- Demonstrates capacity to lead in establishing and maintaining a professional learning community that effectively extracts information from data to improve the school culture and personalize instruction for all students to result in improved student achievement
- Demonstrates knowledge of youth development appropriate to the age level served by the school
- Demonstrates the capacity to create and maintain a learning culture within the school that provides a climate conducive to the development of all members of the school community.
- NASSP recommends that school districts examine quantitative and qualitative data pertaining to both academic and nonacademic indicators in their evaluation of principals.
- NASSP recommends the following measurements, in addition to student indicators, for assessing principal performance:
- Supervisor site visits
- School documentation of classroom observations, faculty agendas, etc.
- Climate survey
- Teacher, other school staff, parent, and student evaluations
- Teacher retention/transfer rates
- Opportunities for student engagement through co-curricular and extracurricular activities and rates of participation.
- In measuring a principal’s performance based on student indicators, states should use multiple assessments that are aligned with state standards, include performance based measures, and measure individual student growth from year to year. NASSP suggests the use of such assessments as:
- State assessments
- Portfolios, performance tasks, and other examples of a student’s accomplishments
- Traditional quizzes and tests
- Interviews, questionnaires, and conferences
- End-of-course exams
- Comprehensive personal academic or graduation plans
- Assessments aligned with high school and college entrance requirements (ACT, PSAT, SAT)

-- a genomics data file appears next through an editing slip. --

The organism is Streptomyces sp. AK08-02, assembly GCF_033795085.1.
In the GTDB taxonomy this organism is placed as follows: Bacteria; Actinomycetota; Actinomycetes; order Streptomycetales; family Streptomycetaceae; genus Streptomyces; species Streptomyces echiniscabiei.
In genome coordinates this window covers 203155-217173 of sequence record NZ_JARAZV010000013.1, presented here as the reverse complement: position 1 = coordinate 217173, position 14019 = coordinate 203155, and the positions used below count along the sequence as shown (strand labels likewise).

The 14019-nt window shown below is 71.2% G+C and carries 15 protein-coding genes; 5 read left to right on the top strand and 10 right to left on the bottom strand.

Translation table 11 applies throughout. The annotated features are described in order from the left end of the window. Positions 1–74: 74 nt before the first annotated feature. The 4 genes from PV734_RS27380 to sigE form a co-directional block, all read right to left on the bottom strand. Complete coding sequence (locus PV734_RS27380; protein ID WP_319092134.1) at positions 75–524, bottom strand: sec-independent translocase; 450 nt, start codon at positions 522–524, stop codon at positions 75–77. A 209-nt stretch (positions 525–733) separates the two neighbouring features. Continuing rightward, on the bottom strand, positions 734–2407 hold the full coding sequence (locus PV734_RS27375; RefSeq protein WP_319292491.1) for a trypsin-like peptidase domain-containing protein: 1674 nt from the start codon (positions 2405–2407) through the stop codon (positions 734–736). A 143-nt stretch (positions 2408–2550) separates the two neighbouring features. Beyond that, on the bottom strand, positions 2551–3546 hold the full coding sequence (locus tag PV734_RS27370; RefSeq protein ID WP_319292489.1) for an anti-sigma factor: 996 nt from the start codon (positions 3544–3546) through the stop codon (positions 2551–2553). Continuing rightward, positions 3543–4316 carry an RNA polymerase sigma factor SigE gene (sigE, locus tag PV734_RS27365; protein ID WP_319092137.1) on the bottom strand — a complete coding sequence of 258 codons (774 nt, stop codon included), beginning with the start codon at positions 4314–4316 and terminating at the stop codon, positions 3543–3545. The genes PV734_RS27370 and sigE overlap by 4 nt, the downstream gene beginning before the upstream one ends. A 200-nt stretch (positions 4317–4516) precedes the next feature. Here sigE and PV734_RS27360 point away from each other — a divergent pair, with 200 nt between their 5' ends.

- Senior projects.
- NASSP recommends that Congress provide a dedicated funding stream of $100 million to prepare, train, and recruit highly effective principals. Funds could be used for the following:
- Reforming principal certification (including recertification) or licensing requirements
- Carrying out programs that provide support to principals or assistant principals, including mentoring and professional development programs
- Assisting local educational agencies and schools in effectively recruiting and retaining highly effective principals
- Encouraging and supporting the training of administrators to effectively integrate technology into curricula and instruction
- Developing and implementing professional development programs that enable principals to be effective instructional leaders and to prepare all students to meet challenging state academic content and student academic achievement standards
- Developing and implementing initiatives to promote the retention of highly effective principals, particularly within elementary, middle and high schools with a high percentage of low-achieving students
- Carrying out professional development activities designed to improve the quality of principals, including the development and support of academies to help talented aspiring or current principals become outstanding managers and educational leaders.
National Association of Secondary School Principals (2004). Breaking Ranks II: Strategies for Leading High School Reform. Reston, VA: Author.
National Association of Secondary School Principals (2006). Breaking Ranks in the Middle: Strategies for Leading Middle Level Reform. Reston, VA: Author.
National Association of Secondary School Principals (2007). Changing Role of the Middle Level and High School Leader: Learning from the Past—Preparing for the Future. Reston, VA: Author.
Southeast Center for Teaching Quality (2004). Teaching working conditions are student learning conditions. Retrieved June 2005 from http://www.teachingquality.org/pdfs/TWC_FullReport.pdf.
Adopted November 2, 2007.